Catchplay Launches Asian Streaming Service

Taiwan-based film distributor and producer, Catchplay is launching a video-streaming service that it hopes will take on rival platforms in Asia and reverse piracy. Its Catchplay On Demand service launches initially in Taiwan, with Singapore and Indonesia set to follow in the second quarter of the year.

The company, which through a deal with New Regency, is one of the financiers of “The Revenant,” says the new service has a mix of content that has more new releases than rival platforms and delivers them quicker. It will be available in transactional video on demand and subscription VoD modes.

“In recent years, Catchplay has quietly and purposefully expanded its business from theatrical distribution to film financing and production, aggregating digital content for many leading digital platforms and the operation of our own movie channel,” said Harvey Chang, Catchplay chairman in a statement. “Today we launch our new digital platform that extends the services we provide to movie lovers. With this new platform, we can better contribute to the health and vitality of the region’s content industry.”

The service is to be launched in Singapore in a partnership with cable platform operator StarHub, and in Indonesia with Telkom Indonesia. The company aims to launch in a fourth Asian territory by the end of the year.

Its Hollywood content includes movies from NBC Universal, Warner Bros and Disney.

“We hope that we are not too late to launch,” Catchplay CEO, Daphne Yang told Variety. “The company is founded by movie lovers and has become very experienced in what to buy, and how to distribute. To become a platform operator we have taken on engineers and technicians and seen staff numbers go from 30 three years ago, to 11o today.”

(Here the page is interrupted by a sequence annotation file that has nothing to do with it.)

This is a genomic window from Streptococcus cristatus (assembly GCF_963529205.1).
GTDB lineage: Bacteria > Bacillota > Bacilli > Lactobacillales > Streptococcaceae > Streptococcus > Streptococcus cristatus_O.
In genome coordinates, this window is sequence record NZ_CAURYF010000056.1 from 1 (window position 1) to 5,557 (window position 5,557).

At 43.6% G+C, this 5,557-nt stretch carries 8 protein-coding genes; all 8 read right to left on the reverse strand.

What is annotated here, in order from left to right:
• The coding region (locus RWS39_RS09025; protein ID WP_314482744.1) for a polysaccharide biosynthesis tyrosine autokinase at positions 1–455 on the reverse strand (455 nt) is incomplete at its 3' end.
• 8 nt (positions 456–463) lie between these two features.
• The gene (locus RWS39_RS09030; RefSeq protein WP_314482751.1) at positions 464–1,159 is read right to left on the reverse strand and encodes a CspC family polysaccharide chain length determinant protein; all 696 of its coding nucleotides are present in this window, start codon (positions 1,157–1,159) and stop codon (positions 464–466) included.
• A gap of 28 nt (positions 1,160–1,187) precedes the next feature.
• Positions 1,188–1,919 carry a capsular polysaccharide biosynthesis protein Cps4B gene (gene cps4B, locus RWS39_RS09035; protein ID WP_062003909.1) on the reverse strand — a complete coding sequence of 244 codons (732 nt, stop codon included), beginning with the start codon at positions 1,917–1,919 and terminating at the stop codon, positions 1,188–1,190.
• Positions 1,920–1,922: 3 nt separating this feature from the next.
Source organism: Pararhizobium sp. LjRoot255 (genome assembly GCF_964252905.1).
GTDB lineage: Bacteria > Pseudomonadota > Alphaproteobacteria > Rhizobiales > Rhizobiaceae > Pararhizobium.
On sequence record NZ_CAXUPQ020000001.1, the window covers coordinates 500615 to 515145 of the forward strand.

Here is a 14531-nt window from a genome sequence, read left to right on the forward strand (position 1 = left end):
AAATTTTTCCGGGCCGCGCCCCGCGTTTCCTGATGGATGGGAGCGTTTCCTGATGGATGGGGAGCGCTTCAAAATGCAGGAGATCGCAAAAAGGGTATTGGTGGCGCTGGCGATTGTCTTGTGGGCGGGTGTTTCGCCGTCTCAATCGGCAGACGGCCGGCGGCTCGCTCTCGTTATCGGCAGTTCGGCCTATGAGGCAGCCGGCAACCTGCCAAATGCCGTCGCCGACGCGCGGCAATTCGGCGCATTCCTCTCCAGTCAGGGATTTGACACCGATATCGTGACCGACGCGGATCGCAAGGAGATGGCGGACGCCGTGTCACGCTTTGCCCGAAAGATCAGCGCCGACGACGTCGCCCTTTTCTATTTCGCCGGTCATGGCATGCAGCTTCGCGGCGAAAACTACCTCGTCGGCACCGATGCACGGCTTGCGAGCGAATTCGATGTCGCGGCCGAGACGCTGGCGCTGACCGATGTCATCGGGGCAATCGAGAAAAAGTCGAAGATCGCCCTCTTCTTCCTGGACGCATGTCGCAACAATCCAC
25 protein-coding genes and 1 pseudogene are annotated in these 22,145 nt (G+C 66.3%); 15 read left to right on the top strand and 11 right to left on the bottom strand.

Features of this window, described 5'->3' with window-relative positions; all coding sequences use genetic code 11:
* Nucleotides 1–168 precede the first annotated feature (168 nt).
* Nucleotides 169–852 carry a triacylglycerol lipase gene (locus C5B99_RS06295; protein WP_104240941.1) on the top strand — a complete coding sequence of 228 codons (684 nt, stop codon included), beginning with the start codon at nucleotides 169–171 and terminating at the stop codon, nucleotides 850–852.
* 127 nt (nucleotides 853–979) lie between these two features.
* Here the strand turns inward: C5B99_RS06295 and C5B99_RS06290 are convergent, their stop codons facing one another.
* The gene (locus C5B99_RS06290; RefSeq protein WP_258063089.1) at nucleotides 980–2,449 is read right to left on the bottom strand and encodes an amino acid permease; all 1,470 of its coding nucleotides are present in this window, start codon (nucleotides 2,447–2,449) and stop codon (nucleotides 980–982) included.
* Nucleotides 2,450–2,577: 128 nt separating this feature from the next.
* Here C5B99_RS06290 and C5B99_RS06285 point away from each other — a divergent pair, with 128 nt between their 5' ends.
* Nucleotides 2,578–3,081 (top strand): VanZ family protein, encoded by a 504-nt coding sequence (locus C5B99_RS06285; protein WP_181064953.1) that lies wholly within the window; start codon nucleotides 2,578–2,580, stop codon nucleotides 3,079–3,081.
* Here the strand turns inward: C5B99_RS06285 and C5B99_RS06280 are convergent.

StarHub was quick to find a place on its platform for Netflix when it launched in Asia earlier this year, but CEO Tan Tong Hai said that the two services have substantial differences and are complementary.

“Catchplay has unique content, movies in particular, where we see Netflix more focused on its original TV content,” Tan told Variety. “We see Hollywood and Asian content as the key and the gaps in the current lineup being addressed by Catchplay.”

Tan also said that not all content that works in Taiwan will work in Singapore. He suggested that his company will act as a local partner to guide Catchplay.

“All content providers are aware of piracy. Singapore believes in IP protection. We can monitor, block signals, bring in more content quickly and make it affordable,” Tan said.

 

 

 

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